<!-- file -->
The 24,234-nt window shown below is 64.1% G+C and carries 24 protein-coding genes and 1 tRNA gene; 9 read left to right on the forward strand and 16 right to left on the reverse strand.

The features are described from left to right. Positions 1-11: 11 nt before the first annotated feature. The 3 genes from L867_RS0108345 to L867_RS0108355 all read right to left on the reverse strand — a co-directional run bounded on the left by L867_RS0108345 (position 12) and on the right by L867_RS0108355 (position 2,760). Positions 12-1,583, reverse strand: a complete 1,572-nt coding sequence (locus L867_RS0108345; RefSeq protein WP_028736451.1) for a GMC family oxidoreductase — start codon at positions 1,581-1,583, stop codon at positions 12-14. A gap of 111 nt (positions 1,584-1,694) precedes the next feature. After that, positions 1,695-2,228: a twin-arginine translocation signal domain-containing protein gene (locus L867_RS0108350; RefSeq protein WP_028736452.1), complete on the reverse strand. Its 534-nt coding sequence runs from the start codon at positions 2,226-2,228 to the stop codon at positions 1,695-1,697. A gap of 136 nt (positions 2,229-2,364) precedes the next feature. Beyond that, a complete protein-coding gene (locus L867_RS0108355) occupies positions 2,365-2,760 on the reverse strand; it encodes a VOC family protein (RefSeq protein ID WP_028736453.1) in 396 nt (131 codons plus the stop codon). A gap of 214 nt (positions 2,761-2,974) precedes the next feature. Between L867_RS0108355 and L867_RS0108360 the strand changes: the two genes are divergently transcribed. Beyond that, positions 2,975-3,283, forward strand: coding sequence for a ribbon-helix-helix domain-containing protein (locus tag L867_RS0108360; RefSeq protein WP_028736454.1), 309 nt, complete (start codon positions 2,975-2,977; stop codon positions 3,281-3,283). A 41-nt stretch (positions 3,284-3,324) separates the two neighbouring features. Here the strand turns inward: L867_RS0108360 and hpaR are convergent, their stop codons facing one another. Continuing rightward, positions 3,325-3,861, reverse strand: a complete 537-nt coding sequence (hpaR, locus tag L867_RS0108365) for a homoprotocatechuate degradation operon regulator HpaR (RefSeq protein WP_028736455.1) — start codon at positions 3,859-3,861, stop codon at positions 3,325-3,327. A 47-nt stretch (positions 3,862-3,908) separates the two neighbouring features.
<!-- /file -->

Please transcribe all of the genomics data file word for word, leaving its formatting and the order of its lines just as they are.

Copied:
The 24,234-nt window shown below is 64.1% G+C and carries 24 protein-coding genes and 1 tRNA gene; 9 read left to right on the forward strand and 16 right to left on the reverse strand.

The features are described from left to right. Positions 1-11: 11 nt before the first annotated feature. The 3 genes from L867_RS0108345 to L867_RS0108355 all read right to left on the reverse strand — a co-directional run bounded on the left by L867_RS0108345 (position 12) and on the right by L867_RS0108355 (position 2,760). Positions 12-1,583, reverse strand: a complete 1,572-nt coding sequence (locus L867_RS0108345; RefSeq protein WP_028736451.1) for a GMC family oxidoreductase — start codon at positions 1,581-1,583, stop codon at positions 12-14. A gap of 111 nt (positions 1,584-1,694) precedes the next feature. After that, positions 1,695-2,228: a twin-arginine translocation signal domain-containing protein gene (locus L867_RS0108350; RefSeq protein WP_028736452.1), complete on the reverse strand. Its 534-nt coding sequence runs from the start codon at positions 2,226-2,228 to the stop codon at positions 1,695-1,697. A gap of 136 nt (positions 2,229-2,364) precedes the next feature. Beyond that, a complete protein-coding gene (locus L867_RS0108355) occupies positions 2,365-2,760 on the reverse strand; it encodes a VOC family protein (RefSeq protein ID WP_028736453.1) in 396 nt (131 codons plus the stop codon). A gap of 214 nt (positions 2,761-2,974) precedes the next feature. Between L867_RS0108355 and L867_RS0108360 the strand changes: the two genes are divergently transcribed. Beyond that, positions 2,975-3,283, forward strand: coding sequence for a ribbon-helix-helix domain-containing protein (locus tag L867_RS0108360; RefSeq protein WP_028736454.1), 309 nt, complete (start codon positions 2,975-2,977; stop codon positions 3,281-3,283). A 41-nt stretch (positions 3,284-3,324) separates the two neighbouring features. Here the strand turns inward: L867_RS0108360 and hpaR are convergent, their stop codons facing one another. Continuing rightward, positions 3,325-3,861, reverse strand: a complete 537-nt coding sequence (hpaR, locus tag L867_RS0108365) for a homoprotocatechuate degradation operon regulator HpaR (RefSeq protein WP_028736455.1) — start codon at positions 3,859-3,861, stop codon at positions 3,325-3,327. A 47-nt stretch (positions 3,862-3,908) separates the two neighbouring features.